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Smart Coating Delivers Drugs

Electrical pulses control the release of drugs from a biodegradable thin film.
February 28, 2008

MIT researchers have developed a medical-device coating that releases precise doses of drugs under the control of electrical signals. The thin film, which consists of only the drug itself and an electrically active compound, might be coated onto stents, knee replacements, and even fully biodegradable patches of polymers for drug delivery. The researchers say that any therapeutic substance, from anticancer drugs to antibiotics, could be used in the coating.

Smart coating: Broad Institute postdoc Kris Wood, MIT chemical-engineering professor Paula Hammond, and MIT graduate student Daniel Schmidt developed a thin film for coating medical devices. The film (bottom), which contains vividly colored Prussian blue, releases drugs when an electrical field is applied.

The films, only a few hundred nanometers thick, are made up of layers of drugs and layers of a compound called Prussian blue. Prussian blue is commonly used as a dye. It has also been used to develop displays because it changes its color and charge when an electric field is applied. The films, developed by Paula Hammond, a professor of chemical engineering at MIT, take advantage of this change in charge, from negative to neutral. Hammond’s films are put down layer by layer: a layer of drug, which must be positively charged or encapsulated in a positively charged carrier, followed by a layer of Prussian blue. With the application of an electric field, the top layer of Prussian blue is switched to an electrically neutral state, the top of the film destabilizes, and a layer of drug is released.

Hammond says that the timing and level of the dosages released from the film can be very closely controlled, depending on how much drug is loaded into each layer and how many layers are allowed to disintegrate before the electric field is turned off. So far, Hammond has demonstrated a four-layer version of the film with a model drug. She believes that the films could be made up of many more layers and might be laid down on devices in patches, each of which might contain a different type of drug. Prussian blue has more than one charge state, so it’s possible to make films that are activated by different strengths of electrical fields; such films could release different drugs at different times.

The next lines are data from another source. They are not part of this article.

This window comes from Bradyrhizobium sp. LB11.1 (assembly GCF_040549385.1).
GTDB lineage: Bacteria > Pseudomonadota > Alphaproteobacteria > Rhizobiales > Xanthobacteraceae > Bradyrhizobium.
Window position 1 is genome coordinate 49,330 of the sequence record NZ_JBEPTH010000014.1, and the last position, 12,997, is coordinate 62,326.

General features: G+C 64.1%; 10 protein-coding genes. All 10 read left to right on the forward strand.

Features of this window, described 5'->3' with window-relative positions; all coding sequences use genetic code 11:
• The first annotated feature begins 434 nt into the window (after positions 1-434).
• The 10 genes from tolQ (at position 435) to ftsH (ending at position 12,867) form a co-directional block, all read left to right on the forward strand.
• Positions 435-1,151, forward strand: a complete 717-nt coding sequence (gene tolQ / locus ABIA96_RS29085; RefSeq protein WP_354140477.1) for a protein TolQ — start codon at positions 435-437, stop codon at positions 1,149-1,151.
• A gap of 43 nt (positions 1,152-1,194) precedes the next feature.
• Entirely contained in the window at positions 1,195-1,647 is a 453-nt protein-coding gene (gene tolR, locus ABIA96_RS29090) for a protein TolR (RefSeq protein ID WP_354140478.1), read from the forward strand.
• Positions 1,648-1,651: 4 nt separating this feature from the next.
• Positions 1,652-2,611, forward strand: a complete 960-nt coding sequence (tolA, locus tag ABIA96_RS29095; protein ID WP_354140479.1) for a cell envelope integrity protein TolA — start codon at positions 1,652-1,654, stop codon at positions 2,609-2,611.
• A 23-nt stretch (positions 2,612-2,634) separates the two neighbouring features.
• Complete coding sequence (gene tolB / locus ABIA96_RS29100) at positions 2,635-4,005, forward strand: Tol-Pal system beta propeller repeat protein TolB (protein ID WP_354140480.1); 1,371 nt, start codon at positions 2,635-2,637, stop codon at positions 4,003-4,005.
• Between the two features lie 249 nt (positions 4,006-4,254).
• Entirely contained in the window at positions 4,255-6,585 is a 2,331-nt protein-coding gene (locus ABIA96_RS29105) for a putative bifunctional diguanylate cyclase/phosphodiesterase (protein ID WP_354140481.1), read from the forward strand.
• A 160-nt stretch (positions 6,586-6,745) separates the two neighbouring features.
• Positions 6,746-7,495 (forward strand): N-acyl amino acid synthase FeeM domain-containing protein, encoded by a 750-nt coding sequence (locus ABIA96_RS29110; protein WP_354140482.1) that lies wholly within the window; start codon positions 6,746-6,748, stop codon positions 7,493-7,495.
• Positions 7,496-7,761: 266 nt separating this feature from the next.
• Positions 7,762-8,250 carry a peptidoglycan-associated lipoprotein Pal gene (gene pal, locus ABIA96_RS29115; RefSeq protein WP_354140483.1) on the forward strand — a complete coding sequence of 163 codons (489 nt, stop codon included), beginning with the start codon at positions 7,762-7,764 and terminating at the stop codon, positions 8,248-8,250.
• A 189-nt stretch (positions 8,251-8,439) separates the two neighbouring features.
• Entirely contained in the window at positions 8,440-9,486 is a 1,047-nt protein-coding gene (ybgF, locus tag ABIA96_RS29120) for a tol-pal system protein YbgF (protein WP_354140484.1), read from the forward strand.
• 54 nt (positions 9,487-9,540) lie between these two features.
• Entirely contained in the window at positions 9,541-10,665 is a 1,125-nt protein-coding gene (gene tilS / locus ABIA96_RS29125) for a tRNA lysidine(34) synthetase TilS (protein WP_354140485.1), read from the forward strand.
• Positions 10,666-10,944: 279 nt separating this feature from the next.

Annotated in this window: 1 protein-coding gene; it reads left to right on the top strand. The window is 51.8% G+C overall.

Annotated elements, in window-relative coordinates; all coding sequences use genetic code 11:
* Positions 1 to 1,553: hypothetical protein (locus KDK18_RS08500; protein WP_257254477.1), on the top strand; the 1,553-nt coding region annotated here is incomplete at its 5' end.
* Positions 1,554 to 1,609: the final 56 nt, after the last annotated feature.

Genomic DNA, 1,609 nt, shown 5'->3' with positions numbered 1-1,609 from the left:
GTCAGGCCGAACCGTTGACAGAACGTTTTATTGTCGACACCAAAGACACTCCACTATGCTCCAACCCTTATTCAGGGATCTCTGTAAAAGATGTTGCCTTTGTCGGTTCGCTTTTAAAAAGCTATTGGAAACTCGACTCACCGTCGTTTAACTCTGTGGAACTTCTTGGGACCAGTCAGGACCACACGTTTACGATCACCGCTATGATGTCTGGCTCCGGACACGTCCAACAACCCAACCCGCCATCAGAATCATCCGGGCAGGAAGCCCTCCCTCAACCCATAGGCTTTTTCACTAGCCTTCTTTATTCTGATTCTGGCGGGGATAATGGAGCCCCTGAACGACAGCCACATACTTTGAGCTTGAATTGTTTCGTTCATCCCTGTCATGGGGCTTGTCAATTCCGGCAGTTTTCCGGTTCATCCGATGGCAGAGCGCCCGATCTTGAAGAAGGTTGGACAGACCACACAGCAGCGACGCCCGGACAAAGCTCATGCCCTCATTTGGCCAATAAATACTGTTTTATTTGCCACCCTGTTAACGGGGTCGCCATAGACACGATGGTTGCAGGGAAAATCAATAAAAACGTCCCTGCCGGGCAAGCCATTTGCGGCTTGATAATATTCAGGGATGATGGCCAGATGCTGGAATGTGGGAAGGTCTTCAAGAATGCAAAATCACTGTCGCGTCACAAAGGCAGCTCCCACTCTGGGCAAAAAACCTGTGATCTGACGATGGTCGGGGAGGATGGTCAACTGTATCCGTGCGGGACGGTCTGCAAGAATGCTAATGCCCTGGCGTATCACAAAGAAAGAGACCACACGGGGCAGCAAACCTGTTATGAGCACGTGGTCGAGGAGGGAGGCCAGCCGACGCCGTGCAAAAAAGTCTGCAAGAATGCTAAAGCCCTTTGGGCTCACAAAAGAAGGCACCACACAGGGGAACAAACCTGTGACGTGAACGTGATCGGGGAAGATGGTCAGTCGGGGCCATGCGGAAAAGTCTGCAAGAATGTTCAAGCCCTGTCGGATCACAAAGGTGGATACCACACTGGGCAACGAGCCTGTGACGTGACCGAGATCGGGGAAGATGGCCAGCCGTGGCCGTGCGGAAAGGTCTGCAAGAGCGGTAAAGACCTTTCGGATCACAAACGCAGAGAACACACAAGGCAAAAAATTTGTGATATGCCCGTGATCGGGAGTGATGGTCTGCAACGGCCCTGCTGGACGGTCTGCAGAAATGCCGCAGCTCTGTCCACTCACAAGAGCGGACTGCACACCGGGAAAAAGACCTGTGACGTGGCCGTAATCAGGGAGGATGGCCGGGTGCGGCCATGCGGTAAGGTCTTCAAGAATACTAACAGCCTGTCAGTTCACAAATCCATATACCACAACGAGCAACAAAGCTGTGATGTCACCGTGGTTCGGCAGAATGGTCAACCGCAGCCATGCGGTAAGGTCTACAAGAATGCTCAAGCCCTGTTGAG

If implanted close to the skin, the films could, in theory, be activated using an electric field applied from outside the body. Implants deeper in the body might need to be packaged with a battery and a sensor that could convert externally applied radio-frequency signals into electrical pulses to activate drug release.

Drug-releasing stents and other medical devices are typically passive, releasing compounds as the coating degrades inside the body. Hammond’s film provides a degree of control previously only possible using devices like insulin pumps or silicon-based chips with microfabricated wells full of drugs. (See “Delivering Drugs with MEMS.”) “Controlled release is a very new and unique property” of Hammond’s film, says Nicholas Kotov, associate professor of chemical engineering at the University of Michigan.

Because these films are potentially compatible with most medical devices, there are many possible uses. Kris Wood, a postdoc at the Broad Institute, in Cambridge, MA, who has worked with Hammond on the film, says that the first application they’re pursuing is cancer treatment. During surgery, doctors can’t always remove all traces of a tumor. When cancer tissues are left behind, the disease can recur. After a tumor has been removed, says Wood, doctors could line the tissue that bordered it with a biodegradable polymer coated with a thin film containing anticancer drugs. “You could then administer the drug in a highly localized way,” says Wood.

An important unanswered question, says Kotov, is whether or not there is a limit to how much drug can be loaded into Hammond’s films. Devices coated with the films could deliver relatively low doses of therapeutic compounds because their release would be highly localized. However, if such implants could provide only a limited number of doses and had to be replaced, this would increase the risk of complications. But because Hammond’s films are constructed layer by layer, Kotov says, “I suspect the maximum amount of drug that can be accumulated can be quite high.”

Hammond is currently making films that incorporate paclitaxel, a drug commonly used to treat breast and lung cancer. If she can demonstrate that such films are stable, Hammond hopes to then test them in animals.

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